• The diversion will not alter the point of termination of the path, if that point is not on a highway, if it is on a highway then the point of termination must be to another point on the same highway, or a connected highway (i.e. it does not create a ‘dead-end’).
  • The effect of the diversion will not detrimentally impact on public enjoyment of the path.
  • The effect of the diversion will not detrimentally impact on the rights of anyone with an interest in the land.

All PPO applications will also be subject to: 

  • An informal 30-day public consultation with relevant landowner(s), Parish/Town/District Council(s), County Councillor(s), and representatives of the main user groups (such as The Ramblers, Open Spaces Society, and The British Horse Society).
  • A formal 28-day public consultation exercise.
  • A final and full 6 week public confirmation consultation. 

All PPO applications will be considered on their own merits by elected members via the Countryside and Rights of Way (CRoW) Panel. The CRoW Panel is a regulatory committee of County Councillors, which meets bi-monthly. If a PPO application is opposed and the objections are not withdrawn, the CRoW Panel has the discretion not to proceed with the application. Also, it may decide to refuse an application as it is not satisfied that the legal tests have been passed. In both situations, the applicant must pay all charges incurred up to that point.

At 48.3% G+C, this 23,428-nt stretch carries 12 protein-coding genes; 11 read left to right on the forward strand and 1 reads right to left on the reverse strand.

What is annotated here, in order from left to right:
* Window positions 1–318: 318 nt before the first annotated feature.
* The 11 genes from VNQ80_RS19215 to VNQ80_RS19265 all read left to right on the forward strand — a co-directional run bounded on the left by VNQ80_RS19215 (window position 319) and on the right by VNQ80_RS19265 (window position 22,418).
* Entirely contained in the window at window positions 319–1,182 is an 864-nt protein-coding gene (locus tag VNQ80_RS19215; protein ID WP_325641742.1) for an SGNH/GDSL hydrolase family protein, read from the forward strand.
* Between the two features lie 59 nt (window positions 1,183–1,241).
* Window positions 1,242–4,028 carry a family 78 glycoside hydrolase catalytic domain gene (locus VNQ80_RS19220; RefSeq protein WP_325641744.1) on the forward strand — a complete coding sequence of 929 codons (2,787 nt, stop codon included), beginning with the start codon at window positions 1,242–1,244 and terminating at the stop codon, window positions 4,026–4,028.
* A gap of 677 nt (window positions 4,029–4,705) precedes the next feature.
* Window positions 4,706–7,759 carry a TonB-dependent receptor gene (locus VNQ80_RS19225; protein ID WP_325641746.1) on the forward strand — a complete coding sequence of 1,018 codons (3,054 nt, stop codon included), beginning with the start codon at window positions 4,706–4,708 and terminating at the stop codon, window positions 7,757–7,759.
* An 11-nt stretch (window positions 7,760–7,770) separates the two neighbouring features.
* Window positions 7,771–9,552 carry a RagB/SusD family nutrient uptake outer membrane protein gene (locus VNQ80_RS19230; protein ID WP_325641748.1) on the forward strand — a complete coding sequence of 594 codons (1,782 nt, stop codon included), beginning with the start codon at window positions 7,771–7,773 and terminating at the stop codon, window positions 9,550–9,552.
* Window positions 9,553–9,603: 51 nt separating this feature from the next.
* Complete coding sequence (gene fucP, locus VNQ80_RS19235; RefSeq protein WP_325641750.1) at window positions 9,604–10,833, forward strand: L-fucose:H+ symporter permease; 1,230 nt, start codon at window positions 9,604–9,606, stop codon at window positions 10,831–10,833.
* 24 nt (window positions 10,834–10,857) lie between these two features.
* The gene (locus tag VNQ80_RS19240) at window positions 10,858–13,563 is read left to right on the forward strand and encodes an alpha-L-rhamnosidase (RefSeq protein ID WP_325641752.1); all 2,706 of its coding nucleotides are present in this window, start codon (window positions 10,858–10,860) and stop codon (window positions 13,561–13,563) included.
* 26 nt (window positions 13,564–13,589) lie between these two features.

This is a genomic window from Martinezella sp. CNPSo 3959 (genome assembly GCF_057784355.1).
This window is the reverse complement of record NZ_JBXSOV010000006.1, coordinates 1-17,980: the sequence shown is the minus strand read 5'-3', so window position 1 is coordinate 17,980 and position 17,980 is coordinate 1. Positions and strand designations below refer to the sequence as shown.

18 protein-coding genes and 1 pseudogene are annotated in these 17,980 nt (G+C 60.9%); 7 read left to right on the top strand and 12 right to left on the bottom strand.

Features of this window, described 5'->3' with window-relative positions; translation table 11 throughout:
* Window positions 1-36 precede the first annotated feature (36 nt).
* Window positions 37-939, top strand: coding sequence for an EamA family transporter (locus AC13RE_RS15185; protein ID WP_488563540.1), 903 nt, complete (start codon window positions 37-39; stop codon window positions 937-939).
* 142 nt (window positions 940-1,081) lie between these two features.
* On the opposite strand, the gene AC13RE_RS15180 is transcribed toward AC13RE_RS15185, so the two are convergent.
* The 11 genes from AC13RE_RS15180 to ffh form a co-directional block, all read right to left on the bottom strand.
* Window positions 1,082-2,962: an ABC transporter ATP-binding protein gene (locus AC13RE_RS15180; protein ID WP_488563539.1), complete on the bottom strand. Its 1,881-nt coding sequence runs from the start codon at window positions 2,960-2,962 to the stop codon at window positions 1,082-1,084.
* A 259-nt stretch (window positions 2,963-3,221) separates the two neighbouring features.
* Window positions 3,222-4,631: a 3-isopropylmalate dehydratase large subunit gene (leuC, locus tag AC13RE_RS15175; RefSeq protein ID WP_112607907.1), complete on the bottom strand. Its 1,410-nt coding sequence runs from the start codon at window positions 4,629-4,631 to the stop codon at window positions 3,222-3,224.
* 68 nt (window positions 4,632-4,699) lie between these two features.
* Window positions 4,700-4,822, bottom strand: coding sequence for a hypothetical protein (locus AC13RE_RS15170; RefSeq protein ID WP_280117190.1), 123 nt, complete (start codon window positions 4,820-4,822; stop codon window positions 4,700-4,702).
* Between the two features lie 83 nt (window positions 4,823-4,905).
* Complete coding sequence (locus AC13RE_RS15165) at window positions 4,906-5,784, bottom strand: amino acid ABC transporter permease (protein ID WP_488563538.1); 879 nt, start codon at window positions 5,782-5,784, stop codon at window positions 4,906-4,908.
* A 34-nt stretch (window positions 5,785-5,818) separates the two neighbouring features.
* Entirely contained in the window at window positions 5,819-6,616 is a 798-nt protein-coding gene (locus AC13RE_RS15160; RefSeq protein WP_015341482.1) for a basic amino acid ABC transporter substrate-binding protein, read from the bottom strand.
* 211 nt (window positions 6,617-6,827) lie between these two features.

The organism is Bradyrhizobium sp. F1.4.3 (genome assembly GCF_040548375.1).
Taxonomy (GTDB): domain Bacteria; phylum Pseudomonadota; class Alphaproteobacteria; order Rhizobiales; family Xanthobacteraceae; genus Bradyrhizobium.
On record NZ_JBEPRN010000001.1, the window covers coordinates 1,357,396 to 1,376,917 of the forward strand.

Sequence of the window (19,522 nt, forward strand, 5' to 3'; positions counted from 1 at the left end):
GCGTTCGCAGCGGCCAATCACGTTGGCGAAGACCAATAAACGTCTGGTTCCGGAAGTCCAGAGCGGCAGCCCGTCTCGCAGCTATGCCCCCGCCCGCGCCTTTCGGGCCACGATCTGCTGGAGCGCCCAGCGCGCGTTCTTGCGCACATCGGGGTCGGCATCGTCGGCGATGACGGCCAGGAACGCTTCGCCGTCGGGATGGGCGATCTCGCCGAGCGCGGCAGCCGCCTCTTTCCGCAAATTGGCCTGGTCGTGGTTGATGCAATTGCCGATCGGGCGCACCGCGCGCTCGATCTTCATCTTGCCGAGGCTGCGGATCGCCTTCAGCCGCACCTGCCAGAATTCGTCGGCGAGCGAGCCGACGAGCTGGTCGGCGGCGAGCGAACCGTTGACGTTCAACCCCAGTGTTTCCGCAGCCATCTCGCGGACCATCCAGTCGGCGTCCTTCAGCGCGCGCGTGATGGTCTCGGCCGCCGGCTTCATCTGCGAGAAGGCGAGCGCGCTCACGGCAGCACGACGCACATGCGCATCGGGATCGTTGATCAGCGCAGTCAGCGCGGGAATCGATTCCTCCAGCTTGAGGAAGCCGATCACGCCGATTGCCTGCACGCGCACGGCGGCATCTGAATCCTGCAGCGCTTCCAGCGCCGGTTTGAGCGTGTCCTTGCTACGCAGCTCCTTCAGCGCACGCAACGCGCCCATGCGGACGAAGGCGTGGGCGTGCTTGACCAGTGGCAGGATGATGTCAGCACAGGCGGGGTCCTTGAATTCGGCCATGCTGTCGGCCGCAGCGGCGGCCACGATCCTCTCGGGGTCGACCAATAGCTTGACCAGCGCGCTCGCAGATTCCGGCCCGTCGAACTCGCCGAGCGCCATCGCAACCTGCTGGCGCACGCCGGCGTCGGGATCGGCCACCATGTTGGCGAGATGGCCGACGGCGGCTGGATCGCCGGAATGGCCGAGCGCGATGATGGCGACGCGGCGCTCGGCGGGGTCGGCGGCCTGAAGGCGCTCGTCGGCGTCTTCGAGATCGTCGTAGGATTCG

PPO Milestones

PriorityActions

High

Low

1-5 workings days

  • Application checked for completeness. If the application is incomplete, it is returned to the applicant and further information requested.

1 - 4 weeks

  • Application scored against the prioritising criteria.
  • Application is acknowledged and the applicant advised of the priority score (explaining the reasons) and asked if they wish to proceed.

1 - 2 months

1 - 4 months

  • The Council inspects the path, investigates the extent of the highway boundary, land ownership, etc., in order to establish whether the legal tests have been met. If the Council has any concerns, it advises the applicant, which may include not proceeding with the application.

3 - 5

months

5 - 7

months

  • The Council undertakes a 30-day informal consultation with landowners and key stakeholders by writing letters and displaying site notices.
  • If there are no objections or all objections have been resolved, the application goes to the next stage.